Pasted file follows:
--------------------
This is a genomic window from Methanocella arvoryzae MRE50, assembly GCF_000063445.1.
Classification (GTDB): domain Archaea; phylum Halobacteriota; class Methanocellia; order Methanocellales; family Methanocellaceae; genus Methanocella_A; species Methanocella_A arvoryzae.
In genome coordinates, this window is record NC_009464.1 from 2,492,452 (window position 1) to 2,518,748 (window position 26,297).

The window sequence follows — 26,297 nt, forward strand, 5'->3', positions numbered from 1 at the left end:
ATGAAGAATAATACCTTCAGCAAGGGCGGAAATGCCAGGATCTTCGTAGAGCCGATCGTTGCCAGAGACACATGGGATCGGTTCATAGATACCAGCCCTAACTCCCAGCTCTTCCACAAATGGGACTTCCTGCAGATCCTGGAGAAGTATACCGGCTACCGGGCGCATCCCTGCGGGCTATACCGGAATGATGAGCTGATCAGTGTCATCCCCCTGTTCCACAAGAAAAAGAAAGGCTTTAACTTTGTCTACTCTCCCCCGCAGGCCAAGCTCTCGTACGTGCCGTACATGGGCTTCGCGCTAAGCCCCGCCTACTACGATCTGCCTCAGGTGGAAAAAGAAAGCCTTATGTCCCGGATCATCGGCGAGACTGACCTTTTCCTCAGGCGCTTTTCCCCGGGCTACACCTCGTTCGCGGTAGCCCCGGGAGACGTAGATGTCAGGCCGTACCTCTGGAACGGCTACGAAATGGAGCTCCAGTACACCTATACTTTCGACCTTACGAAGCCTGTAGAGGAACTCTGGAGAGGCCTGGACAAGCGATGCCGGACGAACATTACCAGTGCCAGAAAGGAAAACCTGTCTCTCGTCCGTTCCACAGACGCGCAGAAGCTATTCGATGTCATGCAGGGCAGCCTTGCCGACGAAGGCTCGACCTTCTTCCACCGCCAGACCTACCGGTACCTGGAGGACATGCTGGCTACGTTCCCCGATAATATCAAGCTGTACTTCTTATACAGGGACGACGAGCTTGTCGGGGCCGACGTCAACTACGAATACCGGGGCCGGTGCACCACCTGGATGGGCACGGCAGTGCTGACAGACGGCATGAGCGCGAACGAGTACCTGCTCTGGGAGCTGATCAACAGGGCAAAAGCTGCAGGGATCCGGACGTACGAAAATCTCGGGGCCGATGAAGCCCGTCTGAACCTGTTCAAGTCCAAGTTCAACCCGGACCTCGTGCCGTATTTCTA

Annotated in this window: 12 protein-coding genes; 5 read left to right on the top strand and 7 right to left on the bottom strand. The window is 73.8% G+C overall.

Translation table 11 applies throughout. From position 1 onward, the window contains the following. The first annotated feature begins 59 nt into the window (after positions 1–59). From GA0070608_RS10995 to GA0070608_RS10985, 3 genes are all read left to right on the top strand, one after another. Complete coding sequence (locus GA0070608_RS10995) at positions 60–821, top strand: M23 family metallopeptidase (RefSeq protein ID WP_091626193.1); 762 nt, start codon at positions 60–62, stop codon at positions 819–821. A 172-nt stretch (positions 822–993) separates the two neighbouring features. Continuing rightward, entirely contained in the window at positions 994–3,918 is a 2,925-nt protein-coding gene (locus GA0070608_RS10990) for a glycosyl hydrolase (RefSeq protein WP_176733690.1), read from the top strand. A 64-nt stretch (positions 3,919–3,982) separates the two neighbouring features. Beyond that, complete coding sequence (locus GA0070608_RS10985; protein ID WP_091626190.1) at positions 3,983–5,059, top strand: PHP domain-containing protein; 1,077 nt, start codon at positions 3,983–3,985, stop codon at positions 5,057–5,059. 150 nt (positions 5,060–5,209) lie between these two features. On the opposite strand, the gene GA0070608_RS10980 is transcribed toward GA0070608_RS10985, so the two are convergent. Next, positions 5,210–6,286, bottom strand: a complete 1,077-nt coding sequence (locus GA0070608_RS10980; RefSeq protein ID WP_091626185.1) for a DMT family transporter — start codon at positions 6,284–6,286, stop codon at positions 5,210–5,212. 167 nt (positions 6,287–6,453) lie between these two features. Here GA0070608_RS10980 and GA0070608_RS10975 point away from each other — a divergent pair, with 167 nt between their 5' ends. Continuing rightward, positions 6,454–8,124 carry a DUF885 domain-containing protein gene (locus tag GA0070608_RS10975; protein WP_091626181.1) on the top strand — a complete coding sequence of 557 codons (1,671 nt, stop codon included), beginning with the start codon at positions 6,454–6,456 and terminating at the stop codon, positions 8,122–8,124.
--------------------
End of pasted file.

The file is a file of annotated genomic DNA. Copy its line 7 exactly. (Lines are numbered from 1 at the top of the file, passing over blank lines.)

Translation table 11 applies throughout. From position 1 onward, the window contains the following. The first annotated feature begins 59 nt into the window (after positions 1–59). From GA0070608_RS10995 to GA0070608_RS10985, 3 genes are all read left to right on the top strand, one after another. Complete coding sequence (locus GA0070608_RS10995) at positions 60–821, top strand: M23 family metallopeptidase (RefSeq protein ID WP_091626193.1); 762 nt, start codon at positions 60–62, stop codon at positions 819–821. A 172-nt stretch (positions 822–993) separates the two neighbouring features. Continuing rightward, entirely contained in the window at positions 994–3,918 is a 2,925-nt protein-coding gene (locus GA0070608_RS10990) for a glycosyl hydrolase (RefSeq protein WP_176733690.1), read from the top strand. A 64-nt stretch (positions 3,919–3,982) separates the two neighbouring features. Beyond that, complete coding sequence (locus GA0070608_RS10985; protein ID WP_091626190.1) at positions 3,983–5,059, top strand: PHP domain-containing protein; 1,077 nt, start codon at positions 3,983–3,985, stop codon at positions 5,057–5,059. 150 nt (positions 5,060–5,209) lie between these two features. On the opposite strand, the gene GA0070608_RS10980 is transcribed toward GA0070608_RS10985, so the two are convergent. Next, positions 5,210–6,286, bottom strand: a complete 1,077-nt coding sequence (locus GA0070608_RS10980; RefSeq protein ID WP_091626185.1) for a DMT family transporter — start codon at positions 6,284–6,286, stop codon at positions 5,210–5,212. 167 nt (positions 6,287–6,453) lie between these two features. Here GA0070608_RS10980 and GA0070608_RS10975 point away from each other — a divergent pair, with 167 nt between their 5' ends. Continuing rightward, positions 6,454–8,124 carry a DUF885 domain-containing protein gene (locus tag GA0070608_RS10975; protein WP_091626181.1) on the top strand — a complete coding sequence of 557 codons (1,671 nt, stop codon included), beginning with the start codon at positions 6,454–6,456 and terminating at the stop codon, positions 8,122–8,124.